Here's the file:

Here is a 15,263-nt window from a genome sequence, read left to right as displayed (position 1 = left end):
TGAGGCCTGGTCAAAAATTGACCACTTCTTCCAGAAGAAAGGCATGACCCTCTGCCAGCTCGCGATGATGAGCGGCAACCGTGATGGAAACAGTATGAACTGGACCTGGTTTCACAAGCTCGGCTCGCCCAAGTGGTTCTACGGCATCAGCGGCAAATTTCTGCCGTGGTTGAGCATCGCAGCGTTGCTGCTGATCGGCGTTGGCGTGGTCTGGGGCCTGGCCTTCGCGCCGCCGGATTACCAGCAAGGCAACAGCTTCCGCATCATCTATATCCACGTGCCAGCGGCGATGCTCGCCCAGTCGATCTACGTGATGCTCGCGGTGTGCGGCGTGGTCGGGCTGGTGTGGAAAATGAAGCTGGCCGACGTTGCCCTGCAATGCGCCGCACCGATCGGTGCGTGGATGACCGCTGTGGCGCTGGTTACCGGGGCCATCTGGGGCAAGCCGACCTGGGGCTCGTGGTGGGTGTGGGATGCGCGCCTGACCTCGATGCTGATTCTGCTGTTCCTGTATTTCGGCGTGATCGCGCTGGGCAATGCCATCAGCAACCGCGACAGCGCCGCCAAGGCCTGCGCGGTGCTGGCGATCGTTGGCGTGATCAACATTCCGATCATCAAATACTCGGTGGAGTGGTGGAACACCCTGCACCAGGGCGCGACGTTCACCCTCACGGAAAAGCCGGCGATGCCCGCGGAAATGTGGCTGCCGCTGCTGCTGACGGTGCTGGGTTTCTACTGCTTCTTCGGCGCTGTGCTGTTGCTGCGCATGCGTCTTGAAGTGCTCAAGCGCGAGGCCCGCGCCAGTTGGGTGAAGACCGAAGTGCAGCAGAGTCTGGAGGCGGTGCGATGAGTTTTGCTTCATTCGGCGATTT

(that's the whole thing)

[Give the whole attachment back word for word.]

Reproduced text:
Here is a 15,263-nt window from a genome sequence, read left to right as displayed (position 1 = left end):
TGAGGCCTGGTCAAAAATTGACCACTTCTTCCAGAAGAAAGGCATGACCCTCTGCCAGCTCGCGATGATGAGCGGCAACCGTGATGGAAACAGTATGAACTGGACCTGGTTTCACAAGCTCGGCTCGCCCAAGTGGTTCTACGGCATCAGCGGCAAATTTCTGCCGTGGTTGAGCATCGCAGCGTTGCTGCTGATCGGCGTTGGCGTGGTCTGGGGCCTGGCCTTCGCGCCGCCGGATTACCAGCAAGGCAACAGCTTCCGCATCATCTATATCCACGTGCCAGCGGCGATGCTCGCCCAGTCGATCTACGTGATGCTCGCGGTGTGCGGCGTGGTCGGGCTGGTGTGGAAAATGAAGCTGGCCGACGTTGCCCTGCAATGCGCCGCACCGATCGGTGCGTGGATGACCGCTGTGGCGCTGGTTACCGGGGCCATCTGGGGCAAGCCGACCTGGGGCTCGTGGTGGGTGTGGGATGCGCGCCTGACCTCGATGCTGATTCTGCTGTTCCTGTATTTCGGCGTGATCGCGCTGGGCAATGCCATCAGCAACCGCGACAGCGCCGCCAAGGCCTGCGCGGTGCTGGCGATCGTTGGCGTGATCAACATTCCGATCATCAAATACTCGGTGGAGTGGTGGAACACCCTGCACCAGGGCGCGACGTTCACCCTCACGGAAAAGCCGGCGATGCCCGCGGAAATGTGGCTGCCGCTGCTGCTGACGGTGCTGGGTTTCTACTGCTTCTTCGGCGCTGTGCTGTTGCTGCGCATGCGTCTTGAAGTGCTCAAGCGCGAGGCCCGCGCCAGTTGGGTGAAGACCGAAGTGCAGCAGAGTCTGGAGGCGGTGCGATGAGTTTTGCTTCATTCGGCGATTT